The Burden of the Desert

by Justin Huggler

You won't be forgetting this book in a hurry. Sure to leave an indelible mark on you, the book, set in Iraq in 2003/04 and told through multiple viewpoints with journalist Zoe as the lead, is an intense and at times uncomfortable read. The violence comes suddenly and is unflinching; as a reader it hits you hard. But for a view of a war-ravaged country the book makes for essential reading.


Night fell across Baghdad. Not darkness, which had already covered the city some hours previously, not silence, which the city's haunted streets never knew amid the skeleton dance of the guns. No, night came to Baghdad with the curfew, the true division of night and day, when the streets emptied of life and the last stragglers hurried back to the safety of their homes, abandoning the city. When they were gone, fear seemed to huddle in the darkened corners, waiting to ambush anyone whom ventured out, as if the shadows were populated by the ghosts of those who had died, unable to rest or find peace until their deaths had been avenged.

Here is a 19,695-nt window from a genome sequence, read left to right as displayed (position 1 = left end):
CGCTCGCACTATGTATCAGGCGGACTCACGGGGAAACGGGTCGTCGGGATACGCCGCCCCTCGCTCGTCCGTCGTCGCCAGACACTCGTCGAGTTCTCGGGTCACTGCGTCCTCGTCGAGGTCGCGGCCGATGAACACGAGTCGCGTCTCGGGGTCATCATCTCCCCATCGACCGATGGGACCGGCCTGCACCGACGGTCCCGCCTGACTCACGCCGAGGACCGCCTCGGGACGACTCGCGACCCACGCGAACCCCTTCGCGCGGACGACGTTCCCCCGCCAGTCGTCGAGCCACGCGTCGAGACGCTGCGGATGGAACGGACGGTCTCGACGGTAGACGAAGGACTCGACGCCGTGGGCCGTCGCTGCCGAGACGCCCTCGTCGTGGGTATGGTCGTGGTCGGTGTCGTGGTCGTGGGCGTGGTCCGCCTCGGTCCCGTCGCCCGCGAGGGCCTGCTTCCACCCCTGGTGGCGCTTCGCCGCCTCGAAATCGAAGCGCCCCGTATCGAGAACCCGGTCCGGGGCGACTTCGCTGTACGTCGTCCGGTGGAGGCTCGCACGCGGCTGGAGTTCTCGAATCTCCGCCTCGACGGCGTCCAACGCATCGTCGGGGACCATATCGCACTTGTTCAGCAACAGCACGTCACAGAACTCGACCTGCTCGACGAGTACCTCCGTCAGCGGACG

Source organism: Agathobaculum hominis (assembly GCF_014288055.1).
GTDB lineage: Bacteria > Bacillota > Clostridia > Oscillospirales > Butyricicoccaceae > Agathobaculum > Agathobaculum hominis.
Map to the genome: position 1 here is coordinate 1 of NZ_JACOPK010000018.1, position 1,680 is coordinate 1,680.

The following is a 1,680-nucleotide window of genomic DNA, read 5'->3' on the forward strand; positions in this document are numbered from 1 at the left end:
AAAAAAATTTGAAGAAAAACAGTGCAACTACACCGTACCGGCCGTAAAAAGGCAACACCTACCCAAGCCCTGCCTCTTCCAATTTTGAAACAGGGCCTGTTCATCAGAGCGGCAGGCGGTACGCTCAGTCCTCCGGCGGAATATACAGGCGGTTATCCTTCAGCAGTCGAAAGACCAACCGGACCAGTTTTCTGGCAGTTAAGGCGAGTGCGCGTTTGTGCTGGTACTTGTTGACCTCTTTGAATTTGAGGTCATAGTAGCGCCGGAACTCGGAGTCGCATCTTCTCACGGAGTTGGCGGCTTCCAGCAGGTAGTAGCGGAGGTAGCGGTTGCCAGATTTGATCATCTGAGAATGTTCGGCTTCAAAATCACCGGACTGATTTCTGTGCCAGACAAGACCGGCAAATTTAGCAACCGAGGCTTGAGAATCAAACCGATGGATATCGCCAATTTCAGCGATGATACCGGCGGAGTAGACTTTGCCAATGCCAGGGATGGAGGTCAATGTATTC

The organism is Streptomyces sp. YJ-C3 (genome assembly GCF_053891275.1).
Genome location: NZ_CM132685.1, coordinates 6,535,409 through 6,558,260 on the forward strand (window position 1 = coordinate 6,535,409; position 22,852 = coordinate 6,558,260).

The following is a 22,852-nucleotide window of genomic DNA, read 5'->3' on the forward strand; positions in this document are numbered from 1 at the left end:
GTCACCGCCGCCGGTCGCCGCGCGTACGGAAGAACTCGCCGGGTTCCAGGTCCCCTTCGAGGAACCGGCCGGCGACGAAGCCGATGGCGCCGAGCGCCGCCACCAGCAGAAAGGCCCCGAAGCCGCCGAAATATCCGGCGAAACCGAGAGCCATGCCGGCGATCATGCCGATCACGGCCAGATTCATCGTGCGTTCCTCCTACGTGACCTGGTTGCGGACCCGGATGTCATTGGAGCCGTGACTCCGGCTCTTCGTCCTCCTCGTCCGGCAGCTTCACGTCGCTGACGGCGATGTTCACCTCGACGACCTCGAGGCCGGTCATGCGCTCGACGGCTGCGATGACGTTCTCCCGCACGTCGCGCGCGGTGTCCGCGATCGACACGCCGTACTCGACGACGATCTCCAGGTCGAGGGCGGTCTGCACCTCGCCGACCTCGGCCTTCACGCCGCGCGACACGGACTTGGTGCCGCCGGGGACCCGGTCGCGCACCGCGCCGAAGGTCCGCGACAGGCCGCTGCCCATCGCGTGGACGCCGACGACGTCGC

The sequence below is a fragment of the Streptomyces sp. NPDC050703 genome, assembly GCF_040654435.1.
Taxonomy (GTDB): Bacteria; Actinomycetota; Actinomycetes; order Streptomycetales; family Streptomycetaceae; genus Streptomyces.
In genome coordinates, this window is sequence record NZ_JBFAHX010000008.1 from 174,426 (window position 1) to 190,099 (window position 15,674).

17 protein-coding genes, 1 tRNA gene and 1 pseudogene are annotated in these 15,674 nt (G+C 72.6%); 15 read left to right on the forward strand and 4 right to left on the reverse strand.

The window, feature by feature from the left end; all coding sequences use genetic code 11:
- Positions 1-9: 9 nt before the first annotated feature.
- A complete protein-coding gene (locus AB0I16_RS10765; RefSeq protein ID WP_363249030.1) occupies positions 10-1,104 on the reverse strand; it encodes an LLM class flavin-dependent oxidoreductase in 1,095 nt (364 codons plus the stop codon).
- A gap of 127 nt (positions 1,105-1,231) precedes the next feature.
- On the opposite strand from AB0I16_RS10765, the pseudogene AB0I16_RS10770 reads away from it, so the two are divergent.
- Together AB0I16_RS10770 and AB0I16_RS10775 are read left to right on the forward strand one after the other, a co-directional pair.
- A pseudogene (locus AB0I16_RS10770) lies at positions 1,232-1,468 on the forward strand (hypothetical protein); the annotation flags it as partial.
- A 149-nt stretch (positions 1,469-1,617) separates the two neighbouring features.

The Things They Carried by Tim O'Brien
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